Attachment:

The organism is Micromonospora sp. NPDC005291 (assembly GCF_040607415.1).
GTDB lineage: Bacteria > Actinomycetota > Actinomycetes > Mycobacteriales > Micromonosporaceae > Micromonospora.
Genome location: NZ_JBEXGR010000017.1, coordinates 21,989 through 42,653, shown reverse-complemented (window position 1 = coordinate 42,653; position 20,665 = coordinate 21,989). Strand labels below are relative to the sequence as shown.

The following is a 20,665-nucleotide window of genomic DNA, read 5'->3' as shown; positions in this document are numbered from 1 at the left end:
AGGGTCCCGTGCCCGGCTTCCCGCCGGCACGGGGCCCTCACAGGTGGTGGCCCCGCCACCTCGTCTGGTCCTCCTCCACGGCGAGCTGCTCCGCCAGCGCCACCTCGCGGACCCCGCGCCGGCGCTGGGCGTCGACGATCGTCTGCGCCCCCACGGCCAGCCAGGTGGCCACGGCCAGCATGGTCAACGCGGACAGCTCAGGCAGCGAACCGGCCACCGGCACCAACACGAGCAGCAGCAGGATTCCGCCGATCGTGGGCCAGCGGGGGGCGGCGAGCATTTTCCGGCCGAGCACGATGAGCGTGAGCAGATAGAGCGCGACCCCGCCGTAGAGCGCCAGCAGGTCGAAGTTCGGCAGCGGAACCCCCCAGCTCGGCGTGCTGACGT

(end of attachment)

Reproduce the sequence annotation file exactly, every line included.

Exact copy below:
The organism is Micromonospora sp. NPDC005291 (assembly GCF_040607415.1).
GTDB lineage: Bacteria > Actinomycetota > Actinomycetes > Mycobacteriales > Micromonosporaceae > Micromonospora.
Genome location: NZ_JBEXGR010000017.1, coordinates 21,989 through 42,653, shown reverse-complemented (window position 1 = coordinate 42,653; position 20,665 = coordinate 21,989). Strand labels below are relative to the sequence as shown.

The following is a 20,665-nucleotide window of genomic DNA, read 5'->3' as shown; positions in this document are numbered from 1 at the left end:
AGGGTCCCGTGCCCGGCTTCCCGCCGGCACGGGGCCCTCACAGGTGGTGGCCCCGCCACCTCGTCTGGTCCTCCTCCACGGCGAGCTGCTCCGCCAGCGCCACCTCGCGGACCCCGCGCCGGCGCTGGGCGTCGACGATCGTCTGCGCCCCCACGGCCAGCCAGGTGGCCACGGCCAGCATGGTCAACGCGGACAGCTCAGGCAGCGAACCGGCCACCGGCACCAACACGAGCAGCAGCAGGATTCCGCCGATCGTGGGCCAGCGGGGGGCGGCGAGCATTTTCCGGCCGAGCACGATGAGCGTGAGCAGATAGAGCGCGACCCCGCCGTAGAGCGCCAGCAGGTCGAAGTTCGGCAGCGGAACCCCCCAGCTCGGCGTGCTGACGT